Most of what needs to be said about Steve has already been said by others, and better than I could have done, so I won’t even attempt to add to it.
However, Steve Jobs has been partly responsible for my ability to make a living for the past 30 or so years. That must be acknowledged, and I am grateful for it.
Thanks you, Steve, and Godspeed.
The first botnet based on Macintosh computers is here, according to security researchers at Symantec and reported in Ars Technica. A botnet is a collection of software robots (so-called “bots”) which can act automatically and autonomously after being infected with (usually) malevolent software. Botnets consist of a number of such compromised computers known as “zombies,” and these can be directed by the originator of the bot software (the so-called “bot herder”) to perform various nefarious tasks, such as conducting organized DDoS (Distributed Denial of Service) attacks on servers, or sending spam emails. Botnets are commonly comprised of Windows computers, although this is the first known botnet comprised of Macs.
Mac users who downloaded pirated copies of Adobe’s Creative Suite CS4 or iWork 2009 may have got more than they bargained for, as some of these copies contained trojan horse software OSX.Trojan.iServices.A and OSX.Trojan.iServices.B. When the user unpacks the pirated software, the trojan is installed and becomes active, turning the Mac into a “zombie.” Since the trojan software was first discovered in January 2009, most anti-virus software has by now been updated to remove the trojan and its remnants. Still, the botnet was recently implicated in DDoS attacks on several servers.
This incident provides yet another reason to avoid installing pirated software on your computer. The success of this Mac-based botnet almost guarantees that more pirated software will be released that is infected, so it’s best to stay away… stay far, far away.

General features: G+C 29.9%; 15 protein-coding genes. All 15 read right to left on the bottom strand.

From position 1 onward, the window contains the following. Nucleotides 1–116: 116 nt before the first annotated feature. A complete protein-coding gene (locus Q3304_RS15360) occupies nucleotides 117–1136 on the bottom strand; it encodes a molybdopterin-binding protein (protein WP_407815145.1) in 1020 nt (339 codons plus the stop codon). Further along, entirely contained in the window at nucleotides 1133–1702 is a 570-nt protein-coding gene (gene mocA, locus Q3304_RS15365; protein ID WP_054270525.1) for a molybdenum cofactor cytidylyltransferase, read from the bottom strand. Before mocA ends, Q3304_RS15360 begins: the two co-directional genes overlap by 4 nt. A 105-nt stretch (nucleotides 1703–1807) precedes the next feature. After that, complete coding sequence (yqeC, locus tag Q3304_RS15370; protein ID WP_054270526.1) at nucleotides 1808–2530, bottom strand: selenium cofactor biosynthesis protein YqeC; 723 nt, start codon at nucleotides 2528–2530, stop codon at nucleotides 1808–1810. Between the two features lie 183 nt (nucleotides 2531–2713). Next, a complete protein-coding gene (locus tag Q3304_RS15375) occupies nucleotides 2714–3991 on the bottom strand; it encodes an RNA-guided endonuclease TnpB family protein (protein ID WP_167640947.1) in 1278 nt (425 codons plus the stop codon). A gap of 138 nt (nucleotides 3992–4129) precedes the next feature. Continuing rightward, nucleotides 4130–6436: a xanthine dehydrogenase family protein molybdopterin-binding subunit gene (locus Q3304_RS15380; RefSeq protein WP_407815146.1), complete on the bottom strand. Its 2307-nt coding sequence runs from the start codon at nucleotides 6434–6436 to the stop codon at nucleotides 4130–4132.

Yesterday Apple released Mac OS X 10.5.3, the latest revision of their newest “Leopard” operating system. This release contains what appears to be a boatload of security fixes, as well as a tidy list of improvements to various Apple applications.
I do have one Mac running Leopard for evaluation purposes, but the “money” machines are still on 10.4.11, at least until Digidesign qualifies Pro Tools LE and M-Powered for Leopard. Pro Tools HD is currently qualified on OS X 10.5.1, but not 10.5.2; LE and M-Powered are not yet qualified, period.
[Update 05/30/08] So-called pre-release versions of all three, ready for Leopard 10.5.3, are now available from Digidesign’s website. See this. Continue reading Mac OS X 10.5.3 released [updated]
The power adapter for my MacBook Pro shorted out at the MagSafe connector yesterday. It was not a spectacular failure, but it did involve a wisp or two of smoke and a blackened hole in the insulation behind the plug. Time to get Apple to replace it, which brings us to the topic of Apple’s Genius Bar:
If you’ve never been to an Apple Store, the Genius Bar is where you take your Mac or iPod when it is misbehaving. The friendly (and uniformly young/hip/gen-Y) technicians will examine your machine, answer your questions, and run some diagnostic software to see what’s troubling it. It’s a busy place, and you have to make an appointment and get in line to see an Apple Genius. You can make an appointment via Apple’s website before you leave for the Store, or you can do it in the Store on one of the (surprise) Macs on the retail floor. Your name and place in the waiting list is then displayed prominently on one of several large plasma displays in the Genius Bar area.
This should clue you that This Is Going To Take A While.
Continue reading Bellyin’ up to the Genius Bar